Timeline Tips

By , April 14, 2020 1:56 pm

1. Labeling the Scale – Using Criteria

Once you have identified 5 events that are relevant to your perspective, you should begin creating your timeline.

First, you will need to label the scale. That means that every level on the scale needs a description, not just a number.

You have to develop the criteria you’ll use to give each event a score.

Criteria is a very important part of thinking. It means that you have reasons for your decisions. You’re not just randomly assigning everything a +3 or -3. You can actually distinguish between a +3 and +2, or between a -1 and -2.

To determine criteria, you need to understand what matters in your perspective (not actually yours personally, but more the type of person whose perspective you’re looking at).

 

Examples

If I were making a timeline with attitude about COVID-19 from the perspective of Donald Trump, his description of maximum progress would be very specific and it might be different from the Surgeon General of the US’s or from Canadian Prime Minister Justin Trudeau’s view of a +3.

To give a more precise example, if I made a timeline with attitude from the Japanese Shoguns’ perspective from the 1500s to 1339, what qualifies as +3 progress would be “exclusively beneficial to Japanese prosperity and traditions”. +2 and +1 would go down in gradations from there. Maximum decline (-3) would be described as “harmful to unique Japanese traditions.”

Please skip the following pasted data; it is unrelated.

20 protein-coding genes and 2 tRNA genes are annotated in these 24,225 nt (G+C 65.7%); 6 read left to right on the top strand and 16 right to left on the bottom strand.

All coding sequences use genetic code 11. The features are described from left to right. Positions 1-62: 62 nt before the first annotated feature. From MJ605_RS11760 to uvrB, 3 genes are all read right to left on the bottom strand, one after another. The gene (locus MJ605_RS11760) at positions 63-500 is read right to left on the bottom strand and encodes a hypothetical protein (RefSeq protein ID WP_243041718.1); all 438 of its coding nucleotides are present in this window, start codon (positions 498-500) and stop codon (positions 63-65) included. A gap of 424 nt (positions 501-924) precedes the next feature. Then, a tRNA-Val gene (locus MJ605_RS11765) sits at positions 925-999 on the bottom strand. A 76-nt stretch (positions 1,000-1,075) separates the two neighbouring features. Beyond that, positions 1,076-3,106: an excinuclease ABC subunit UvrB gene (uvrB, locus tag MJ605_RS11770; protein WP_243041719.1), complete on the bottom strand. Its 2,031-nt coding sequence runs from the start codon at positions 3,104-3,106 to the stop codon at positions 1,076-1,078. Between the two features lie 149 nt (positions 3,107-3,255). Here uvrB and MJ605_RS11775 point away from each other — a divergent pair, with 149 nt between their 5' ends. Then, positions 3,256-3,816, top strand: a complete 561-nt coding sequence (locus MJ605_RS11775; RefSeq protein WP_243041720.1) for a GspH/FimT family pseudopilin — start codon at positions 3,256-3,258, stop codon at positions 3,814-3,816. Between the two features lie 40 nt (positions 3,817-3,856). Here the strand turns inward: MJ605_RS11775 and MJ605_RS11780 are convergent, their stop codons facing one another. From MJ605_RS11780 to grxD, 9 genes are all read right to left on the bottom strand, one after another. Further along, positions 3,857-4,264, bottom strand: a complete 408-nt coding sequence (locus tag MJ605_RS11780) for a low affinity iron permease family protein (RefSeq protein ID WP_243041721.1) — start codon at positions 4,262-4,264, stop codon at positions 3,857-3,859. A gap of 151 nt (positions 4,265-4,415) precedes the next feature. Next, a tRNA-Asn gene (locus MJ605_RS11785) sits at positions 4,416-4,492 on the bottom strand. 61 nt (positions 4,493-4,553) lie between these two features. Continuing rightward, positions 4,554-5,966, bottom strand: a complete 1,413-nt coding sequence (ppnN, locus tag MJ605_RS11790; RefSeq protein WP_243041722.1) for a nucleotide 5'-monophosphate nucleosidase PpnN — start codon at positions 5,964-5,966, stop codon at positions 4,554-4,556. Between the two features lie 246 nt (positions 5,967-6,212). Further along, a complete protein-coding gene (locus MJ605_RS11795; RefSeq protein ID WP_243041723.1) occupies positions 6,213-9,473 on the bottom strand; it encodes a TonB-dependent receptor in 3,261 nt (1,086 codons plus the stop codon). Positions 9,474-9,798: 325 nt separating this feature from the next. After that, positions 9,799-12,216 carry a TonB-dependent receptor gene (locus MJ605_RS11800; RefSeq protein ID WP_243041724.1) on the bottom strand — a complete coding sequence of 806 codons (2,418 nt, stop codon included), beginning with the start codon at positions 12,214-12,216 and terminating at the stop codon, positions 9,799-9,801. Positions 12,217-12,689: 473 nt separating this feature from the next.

The criteria has to be a little bit loose in order to fit a wide range of events. However, it has to be descriptive.

 

Avoid Fuzzy Words

Certain words make poor descriptions:

good

great

bad

  • what exactly do these words mean? Very unclear.

 

Use your word sense to write expressive descriptions. Remember when I tried to “hire” writers for Diderot’s Encyclopedie? I wanted creative writers who could apply criteria.

 

2. Using HTC Terminology in Your Timeline 

 

I will be honest: it has been extremely difficult to get students to pay attention to this aspect of writing about history.

The Ontario curriculum emphasizes Historical Thinking Concepts. I have to evaluate your ability to use these concepts. Therefore, I give you vocabulary lists, you have a link to the HTC booklet on this blog, and I highlight the words in my video (see google classroom for link).

Yet, few students are using these words. It’s quite simple to do: just bold them, draw my attention to them. Show me you know that you are using them!

To increase your mark, use them in a sophisticated way. For example, don’t just write progress or decline over and over. Use the synonyms I’ve given you.

Any references to causes and consequences should include descriptors such as long-term, medium-term, short-term, direct, indirect, intended, unintended, or any of the PERSIAT factors.

I will write more about HTC vocabulary when I give tips on the Turning Point Paragraph.

 

3. Turning Point Paragraph

coming soon

 

 

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